I don't know who those people are. 
And best of all, they have a Starbucks inside the store. My local writers group started meeting here because it has enough room for everybody, even during NaNoWriMo when our numbers temporarily swell.

And I’m here right now with my husband, who’s also a writer, but still has to go to his day job, so needs some writing time. See? There’s his elbow. And that’s the mini-Starbucks on the left through the doorway.

Once upon a time, I thought I could only write if I was at home, in absolute quiet, with nobody else in the house. That was a long time ago. I’m not so delicate anymore.

But I sure do like that steering wheel desk.

Rachel writes stories that drop average people into magical situations filled with heart and quirky humor.

She believes in pixie dust, the power of love, good cheese, lucky socks and putting things off until the last minute. Her home is Disneyland, despite her current location in Kansas. Rachel has one husband, two grown kids and a crazy-catlady starter kit.

Sign up for her newsletter for news, extras, and exclusive stuff: Newsletter
Hang out with her here: Website Blog Facebook Twitter
Buy her books here:  Amazon B&N Carina Press

Friday, September 25, 2015

Reluctant Heroes

Posted by: Unknown
Romance is well populated by lords responsible for the welfare of their family members and tenants, by firemen, SEALs, doctors and highland warriors. And, sure, all of those character types are wonderful and brave and nobly heroic, but I very much prefer the reluctant hero.

Reluctant heroes are the Han Solos of the romantic world. They’re the devilish rogues who are happily pursuing their own, possibly shady, agendas when they’re confronted by a choice about whether to do the right thing for someone else, or to continue to do the right thing for them.

It’s usually not a linear path, which makes it more fun to see where they wobble along the road. Their pasts generally don’t let them go easy. They often have debts to pay for things that they’ve done. But all of that just makes their redemptive arc that much sweeter.

The hero in my newest book, By Hook or By Crook, starts out the Reapers series as a smuggler. Over the course of the series, he decides to turn over a new leaf. He sets himself up as a respectable businessman. He tries to make an honest woman out of his partner in crime. And he begins to fight against the greed and corruption in the Scraper cities.

He’s still something of a rogue who plays by his own rules and isn’t afraid to get his hands dirty, but he also has a good heart. He fights for what he believes in…even if he sometimes does it in an underhanded way.

Flynn is my tribute to all of the reluctant heroes from my youth—Han, Starbuck, pretty much everyone on the A-Team…

Who’s your favorite reluctant hero?


Flynn was born in the lap of luxury—a Founder’s son and heir to the Stark fortune. Of course, Molly hadn’t known that when she fell in love with the devilishly charming smuggler. If she’d known that Flynn was a Scraper back when she first met him, she probably would have hated him just on principle.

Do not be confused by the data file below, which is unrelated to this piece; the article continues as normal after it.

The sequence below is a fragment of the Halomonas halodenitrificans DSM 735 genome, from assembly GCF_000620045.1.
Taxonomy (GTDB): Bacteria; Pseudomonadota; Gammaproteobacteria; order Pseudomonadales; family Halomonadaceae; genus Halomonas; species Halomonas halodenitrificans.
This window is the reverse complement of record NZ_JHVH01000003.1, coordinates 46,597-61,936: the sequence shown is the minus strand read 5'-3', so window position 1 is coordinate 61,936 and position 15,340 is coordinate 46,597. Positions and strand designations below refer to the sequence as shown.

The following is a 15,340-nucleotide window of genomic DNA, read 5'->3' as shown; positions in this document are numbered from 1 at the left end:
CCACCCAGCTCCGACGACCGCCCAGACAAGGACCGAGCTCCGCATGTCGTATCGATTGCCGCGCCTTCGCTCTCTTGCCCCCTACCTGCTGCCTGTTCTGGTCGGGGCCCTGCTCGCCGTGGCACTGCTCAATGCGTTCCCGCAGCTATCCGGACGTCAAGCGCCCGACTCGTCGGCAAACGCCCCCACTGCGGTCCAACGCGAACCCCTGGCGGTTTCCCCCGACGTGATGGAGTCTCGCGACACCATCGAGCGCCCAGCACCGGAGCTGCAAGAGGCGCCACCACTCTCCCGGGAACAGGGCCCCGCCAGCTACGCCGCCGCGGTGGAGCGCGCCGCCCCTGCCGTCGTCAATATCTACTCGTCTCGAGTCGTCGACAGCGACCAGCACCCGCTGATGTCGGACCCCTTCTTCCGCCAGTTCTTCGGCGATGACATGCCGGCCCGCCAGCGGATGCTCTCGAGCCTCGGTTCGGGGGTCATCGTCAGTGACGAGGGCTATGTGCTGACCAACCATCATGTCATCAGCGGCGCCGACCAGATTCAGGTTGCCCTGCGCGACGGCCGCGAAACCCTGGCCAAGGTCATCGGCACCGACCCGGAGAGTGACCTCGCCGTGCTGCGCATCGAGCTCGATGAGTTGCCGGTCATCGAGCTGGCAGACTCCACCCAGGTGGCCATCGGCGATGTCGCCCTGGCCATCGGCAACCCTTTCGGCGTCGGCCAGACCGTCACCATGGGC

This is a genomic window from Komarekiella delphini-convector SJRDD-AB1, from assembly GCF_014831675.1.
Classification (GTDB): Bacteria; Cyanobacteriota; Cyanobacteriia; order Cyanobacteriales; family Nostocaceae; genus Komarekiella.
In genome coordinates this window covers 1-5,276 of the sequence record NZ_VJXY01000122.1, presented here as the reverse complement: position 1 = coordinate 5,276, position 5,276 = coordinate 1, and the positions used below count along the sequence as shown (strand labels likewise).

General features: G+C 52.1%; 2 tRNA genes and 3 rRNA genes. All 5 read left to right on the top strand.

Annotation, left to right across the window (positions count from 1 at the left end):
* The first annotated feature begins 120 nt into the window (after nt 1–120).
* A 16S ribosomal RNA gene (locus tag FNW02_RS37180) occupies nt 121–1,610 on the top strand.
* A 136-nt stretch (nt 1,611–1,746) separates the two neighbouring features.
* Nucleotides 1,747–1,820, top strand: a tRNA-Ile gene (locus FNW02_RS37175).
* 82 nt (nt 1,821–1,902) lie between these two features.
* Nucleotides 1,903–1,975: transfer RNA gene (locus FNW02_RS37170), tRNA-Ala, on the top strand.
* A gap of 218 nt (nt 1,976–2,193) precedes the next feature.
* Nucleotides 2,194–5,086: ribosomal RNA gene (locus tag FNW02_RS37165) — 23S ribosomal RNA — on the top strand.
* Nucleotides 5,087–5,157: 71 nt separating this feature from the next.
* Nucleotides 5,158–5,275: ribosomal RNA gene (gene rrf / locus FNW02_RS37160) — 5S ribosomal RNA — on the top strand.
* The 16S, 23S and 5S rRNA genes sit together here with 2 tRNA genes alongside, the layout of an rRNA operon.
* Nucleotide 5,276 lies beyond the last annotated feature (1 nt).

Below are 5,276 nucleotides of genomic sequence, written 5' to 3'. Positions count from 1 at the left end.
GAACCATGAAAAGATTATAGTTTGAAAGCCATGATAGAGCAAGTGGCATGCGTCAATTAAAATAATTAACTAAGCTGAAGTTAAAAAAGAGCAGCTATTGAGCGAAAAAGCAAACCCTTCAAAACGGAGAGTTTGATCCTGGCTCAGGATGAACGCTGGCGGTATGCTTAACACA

Molly was born in an outlaw camp, the daughter of a whore and a gambler. She was a street rat who didn’t belong in the glittering sky city where Flynn wanted to take her as a spy for the forts. She wasn’t ever going to turn into a lady, no matter how many fancy gowns Flynn dressed her in.

But maybe while they were there, she’d be able to talk Flynn into giving up on his plan of becoming a respectable businessman, and things could go back to the way they should be—her and Flynn raising hell, the scourge of the western skies. Blood didn’t have to be destiny, did it? And if Flynn could choose the future he wanted, then what was to stop her from doing the same?

Tuesday, September 22, 2015

Myth Week : Fictionalizing Faith

Posted by: Jax Garren
**NOTE: For this article, the definition of "myth" that I'm using is...
a traditional story, especially one concerning the early history of a people or explaining some natural or social phenomenon, and typically involving supernatural beings or events
 Using this definition, any heroes/gods/stories/etc of any religion, from Jesus to Zeus to Buddha to Maman Brigitte (possibly to Richard Dawkins?), falls under "myth." This usage doesn't imply the story/faith is not true. I use it because all religions have traditional stories that tell how people got here and to explain why the world works the way it does. I refer to my own religion's stories as "myths." I mean no disrespect and am in no way implying something is fake or attempting to belittle or marginalize with this term.***

I love fictionalizing mythology and do it in almost every book I write. The thing that really draws me to it, I think, is that myths are all about culture, faith, and the guiding principles of a person's life. Every myth was once (and often still is) a belief. To depict a myth in fiction is to take a vital piece of someone's core being and offer it up in a new form. Thor may be a popular character in comics and movies, but for practitioners of Asatru, a recognized faith in many countries with enough following in Iceland that a temple is being erected in Reykajavik, Thor is a living deity. In the musical Jesus Christ Superstar, Andrew Lloyd Weber and Tim Rice offer up a vulnerable and very human version of Jesus in his last week before the crucifixion. The musical is regularly produced in churches and boycotted by churches who either love or loathe the fictionalized vision of Christ. The last time I saw Superstar, the musical was done half in Spanish with Jesus hauled off by the border patrol instead of the Roman government. The image of Judas beatboxing as coins dropped from the sky and he went crazy for betraying his best friend will always remain with me.